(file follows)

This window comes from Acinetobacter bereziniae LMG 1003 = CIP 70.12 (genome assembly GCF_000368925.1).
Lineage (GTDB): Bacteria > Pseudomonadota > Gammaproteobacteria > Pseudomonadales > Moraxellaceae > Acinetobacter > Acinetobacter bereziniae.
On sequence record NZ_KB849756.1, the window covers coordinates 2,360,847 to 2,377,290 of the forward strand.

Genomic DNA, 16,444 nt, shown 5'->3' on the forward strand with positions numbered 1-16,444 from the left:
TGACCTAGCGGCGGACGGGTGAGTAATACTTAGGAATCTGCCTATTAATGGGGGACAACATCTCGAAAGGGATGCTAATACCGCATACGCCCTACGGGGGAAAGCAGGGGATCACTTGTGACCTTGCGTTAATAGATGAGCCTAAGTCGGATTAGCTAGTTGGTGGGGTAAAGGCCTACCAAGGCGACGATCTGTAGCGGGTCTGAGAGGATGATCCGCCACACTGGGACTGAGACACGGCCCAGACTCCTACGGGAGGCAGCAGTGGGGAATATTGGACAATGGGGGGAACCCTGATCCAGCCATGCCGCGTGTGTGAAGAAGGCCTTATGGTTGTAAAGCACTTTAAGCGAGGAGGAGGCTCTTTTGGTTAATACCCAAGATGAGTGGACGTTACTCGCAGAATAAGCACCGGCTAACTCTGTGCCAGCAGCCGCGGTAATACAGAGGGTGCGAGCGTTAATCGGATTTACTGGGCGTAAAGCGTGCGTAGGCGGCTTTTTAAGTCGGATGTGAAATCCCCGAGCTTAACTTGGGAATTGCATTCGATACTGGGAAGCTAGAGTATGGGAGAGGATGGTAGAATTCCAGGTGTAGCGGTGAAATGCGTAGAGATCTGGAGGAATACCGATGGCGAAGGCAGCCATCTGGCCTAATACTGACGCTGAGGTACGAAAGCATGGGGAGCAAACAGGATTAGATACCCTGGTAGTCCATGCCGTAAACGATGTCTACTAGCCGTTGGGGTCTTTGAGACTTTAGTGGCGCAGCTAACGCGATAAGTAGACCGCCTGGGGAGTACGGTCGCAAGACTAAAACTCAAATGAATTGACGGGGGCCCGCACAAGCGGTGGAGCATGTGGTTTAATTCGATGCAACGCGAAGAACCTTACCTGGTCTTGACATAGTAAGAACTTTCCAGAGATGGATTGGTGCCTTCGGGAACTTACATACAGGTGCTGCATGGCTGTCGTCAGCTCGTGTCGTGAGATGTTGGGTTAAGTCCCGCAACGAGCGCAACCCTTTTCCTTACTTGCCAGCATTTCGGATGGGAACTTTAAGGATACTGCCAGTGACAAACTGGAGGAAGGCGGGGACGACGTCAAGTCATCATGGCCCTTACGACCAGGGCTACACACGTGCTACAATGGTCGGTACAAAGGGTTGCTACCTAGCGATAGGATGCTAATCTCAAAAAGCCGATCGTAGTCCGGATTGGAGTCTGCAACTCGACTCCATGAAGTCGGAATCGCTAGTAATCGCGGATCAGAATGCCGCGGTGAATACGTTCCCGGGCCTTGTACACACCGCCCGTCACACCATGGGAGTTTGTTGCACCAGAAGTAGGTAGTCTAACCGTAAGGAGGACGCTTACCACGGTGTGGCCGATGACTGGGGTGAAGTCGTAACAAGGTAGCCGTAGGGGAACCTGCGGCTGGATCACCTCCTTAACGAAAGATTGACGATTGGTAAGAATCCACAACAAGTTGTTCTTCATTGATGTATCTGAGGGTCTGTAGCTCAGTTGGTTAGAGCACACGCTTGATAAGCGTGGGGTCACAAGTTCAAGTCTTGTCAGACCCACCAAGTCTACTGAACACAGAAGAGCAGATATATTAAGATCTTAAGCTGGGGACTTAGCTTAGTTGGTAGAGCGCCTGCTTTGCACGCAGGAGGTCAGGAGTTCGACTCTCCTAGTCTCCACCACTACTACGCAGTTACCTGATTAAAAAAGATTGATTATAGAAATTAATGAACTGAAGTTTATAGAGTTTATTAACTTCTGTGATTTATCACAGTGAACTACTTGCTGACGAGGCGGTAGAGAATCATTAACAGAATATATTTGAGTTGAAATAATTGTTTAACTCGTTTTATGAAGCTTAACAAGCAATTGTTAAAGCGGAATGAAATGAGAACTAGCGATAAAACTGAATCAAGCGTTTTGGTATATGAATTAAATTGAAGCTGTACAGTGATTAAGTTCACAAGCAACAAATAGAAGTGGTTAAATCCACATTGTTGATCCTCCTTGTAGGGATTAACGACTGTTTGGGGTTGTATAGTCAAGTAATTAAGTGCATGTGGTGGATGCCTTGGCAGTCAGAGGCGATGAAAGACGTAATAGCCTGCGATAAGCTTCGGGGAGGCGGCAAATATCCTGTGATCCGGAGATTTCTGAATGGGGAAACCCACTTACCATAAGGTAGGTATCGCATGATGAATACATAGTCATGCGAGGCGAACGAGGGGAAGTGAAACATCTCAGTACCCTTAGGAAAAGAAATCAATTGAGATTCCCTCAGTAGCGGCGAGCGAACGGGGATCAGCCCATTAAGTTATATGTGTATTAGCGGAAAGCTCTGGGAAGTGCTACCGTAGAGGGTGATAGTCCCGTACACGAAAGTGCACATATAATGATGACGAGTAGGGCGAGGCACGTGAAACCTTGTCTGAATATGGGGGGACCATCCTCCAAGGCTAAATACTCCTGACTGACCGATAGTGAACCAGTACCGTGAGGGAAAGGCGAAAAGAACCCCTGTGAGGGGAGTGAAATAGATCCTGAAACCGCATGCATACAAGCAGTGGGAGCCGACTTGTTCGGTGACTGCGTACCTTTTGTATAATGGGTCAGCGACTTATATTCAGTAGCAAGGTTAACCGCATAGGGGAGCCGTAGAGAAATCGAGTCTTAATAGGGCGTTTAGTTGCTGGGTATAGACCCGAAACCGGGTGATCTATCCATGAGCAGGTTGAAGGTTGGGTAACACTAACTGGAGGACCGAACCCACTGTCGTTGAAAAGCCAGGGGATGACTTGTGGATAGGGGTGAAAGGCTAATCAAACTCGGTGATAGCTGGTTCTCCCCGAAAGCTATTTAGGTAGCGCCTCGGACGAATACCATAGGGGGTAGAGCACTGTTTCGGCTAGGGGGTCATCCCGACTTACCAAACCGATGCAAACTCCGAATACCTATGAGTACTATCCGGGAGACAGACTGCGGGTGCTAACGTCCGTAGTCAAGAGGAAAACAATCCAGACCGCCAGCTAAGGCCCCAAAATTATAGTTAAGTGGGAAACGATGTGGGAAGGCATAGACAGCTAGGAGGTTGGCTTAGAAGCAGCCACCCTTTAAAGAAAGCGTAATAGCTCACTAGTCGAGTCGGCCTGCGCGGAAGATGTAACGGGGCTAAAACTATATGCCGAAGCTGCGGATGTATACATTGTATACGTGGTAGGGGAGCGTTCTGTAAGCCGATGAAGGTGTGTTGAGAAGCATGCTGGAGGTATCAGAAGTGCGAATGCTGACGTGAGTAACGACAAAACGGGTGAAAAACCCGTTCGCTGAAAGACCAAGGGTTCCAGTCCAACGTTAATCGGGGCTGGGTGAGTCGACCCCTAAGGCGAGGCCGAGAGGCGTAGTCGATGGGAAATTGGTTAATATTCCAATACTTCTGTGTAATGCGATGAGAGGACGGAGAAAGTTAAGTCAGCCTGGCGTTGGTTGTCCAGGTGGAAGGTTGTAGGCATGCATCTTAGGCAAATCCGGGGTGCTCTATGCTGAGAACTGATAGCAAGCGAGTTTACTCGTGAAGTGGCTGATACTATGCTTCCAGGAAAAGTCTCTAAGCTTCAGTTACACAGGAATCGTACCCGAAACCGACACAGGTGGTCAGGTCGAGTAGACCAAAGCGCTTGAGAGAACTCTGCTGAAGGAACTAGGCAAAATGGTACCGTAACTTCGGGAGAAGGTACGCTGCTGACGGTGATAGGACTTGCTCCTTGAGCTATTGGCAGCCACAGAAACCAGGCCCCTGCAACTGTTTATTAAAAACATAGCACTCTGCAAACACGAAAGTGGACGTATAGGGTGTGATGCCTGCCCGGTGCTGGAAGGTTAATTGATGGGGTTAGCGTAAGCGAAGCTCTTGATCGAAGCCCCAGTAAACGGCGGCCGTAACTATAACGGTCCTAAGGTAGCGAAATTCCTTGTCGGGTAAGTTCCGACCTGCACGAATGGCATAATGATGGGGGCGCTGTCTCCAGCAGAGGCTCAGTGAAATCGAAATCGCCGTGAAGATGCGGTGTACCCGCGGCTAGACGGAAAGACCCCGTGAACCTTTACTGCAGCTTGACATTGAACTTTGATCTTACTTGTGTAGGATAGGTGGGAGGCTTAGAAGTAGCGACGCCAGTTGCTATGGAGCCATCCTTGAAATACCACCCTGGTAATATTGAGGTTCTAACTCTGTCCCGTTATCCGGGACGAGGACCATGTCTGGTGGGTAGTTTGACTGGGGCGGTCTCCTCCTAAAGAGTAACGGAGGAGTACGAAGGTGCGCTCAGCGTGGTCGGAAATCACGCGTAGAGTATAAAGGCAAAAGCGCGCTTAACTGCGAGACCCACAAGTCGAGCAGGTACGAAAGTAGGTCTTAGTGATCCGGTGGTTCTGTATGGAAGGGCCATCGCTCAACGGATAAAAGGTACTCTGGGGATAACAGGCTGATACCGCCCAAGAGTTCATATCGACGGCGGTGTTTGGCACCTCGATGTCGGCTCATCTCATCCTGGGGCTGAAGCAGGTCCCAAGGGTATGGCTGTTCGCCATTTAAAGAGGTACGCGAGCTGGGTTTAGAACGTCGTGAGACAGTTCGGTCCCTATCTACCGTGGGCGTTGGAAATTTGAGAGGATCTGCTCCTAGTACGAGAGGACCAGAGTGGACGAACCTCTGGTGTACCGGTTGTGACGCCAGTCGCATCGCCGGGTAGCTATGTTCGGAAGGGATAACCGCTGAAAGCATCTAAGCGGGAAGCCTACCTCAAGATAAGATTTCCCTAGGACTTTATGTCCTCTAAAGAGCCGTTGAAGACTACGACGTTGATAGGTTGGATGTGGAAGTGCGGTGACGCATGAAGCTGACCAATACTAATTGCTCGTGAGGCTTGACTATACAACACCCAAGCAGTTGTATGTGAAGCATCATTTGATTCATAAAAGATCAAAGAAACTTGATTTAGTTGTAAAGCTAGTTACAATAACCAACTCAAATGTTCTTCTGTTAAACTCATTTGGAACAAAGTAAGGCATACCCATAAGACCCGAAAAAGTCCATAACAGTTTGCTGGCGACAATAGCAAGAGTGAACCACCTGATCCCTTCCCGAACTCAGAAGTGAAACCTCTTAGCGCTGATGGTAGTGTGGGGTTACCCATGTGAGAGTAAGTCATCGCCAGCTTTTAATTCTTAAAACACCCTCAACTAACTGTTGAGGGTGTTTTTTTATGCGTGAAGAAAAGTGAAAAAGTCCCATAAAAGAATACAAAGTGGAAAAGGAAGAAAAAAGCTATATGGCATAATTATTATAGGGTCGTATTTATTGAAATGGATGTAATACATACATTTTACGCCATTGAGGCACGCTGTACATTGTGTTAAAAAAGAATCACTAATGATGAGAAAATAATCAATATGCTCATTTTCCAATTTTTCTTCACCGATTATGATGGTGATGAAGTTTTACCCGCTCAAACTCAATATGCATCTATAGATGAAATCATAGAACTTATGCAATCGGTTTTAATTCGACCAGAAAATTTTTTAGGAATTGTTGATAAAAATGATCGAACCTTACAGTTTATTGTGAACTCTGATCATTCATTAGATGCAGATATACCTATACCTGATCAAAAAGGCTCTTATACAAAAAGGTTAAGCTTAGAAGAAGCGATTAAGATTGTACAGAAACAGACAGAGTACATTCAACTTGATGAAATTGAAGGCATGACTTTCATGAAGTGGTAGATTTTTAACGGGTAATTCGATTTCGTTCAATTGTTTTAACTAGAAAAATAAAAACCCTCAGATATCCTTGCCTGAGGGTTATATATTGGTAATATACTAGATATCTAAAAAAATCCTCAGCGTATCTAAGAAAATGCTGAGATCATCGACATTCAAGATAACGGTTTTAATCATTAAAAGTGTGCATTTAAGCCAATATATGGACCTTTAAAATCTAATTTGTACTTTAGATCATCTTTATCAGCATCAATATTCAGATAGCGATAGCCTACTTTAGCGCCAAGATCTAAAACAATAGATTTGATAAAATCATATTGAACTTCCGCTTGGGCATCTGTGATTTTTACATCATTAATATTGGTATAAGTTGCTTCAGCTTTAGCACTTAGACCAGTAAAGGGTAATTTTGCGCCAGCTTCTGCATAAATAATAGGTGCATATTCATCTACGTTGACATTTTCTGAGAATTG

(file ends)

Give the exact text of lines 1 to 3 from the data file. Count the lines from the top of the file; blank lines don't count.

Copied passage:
This window comes from Acinetobacter bereziniae LMG 1003 = CIP 70.12 (genome assembly GCF_000368925.1).
Lineage (GTDB): Bacteria > Pseudomonadota > Gammaproteobacteria > Pseudomonadales > Moraxellaceae > Acinetobacter > Acinetobacter bereziniae.
On sequence record NZ_KB849756.1, the window covers coordinates 2,360,847 to 2,377,290 of the forward strand.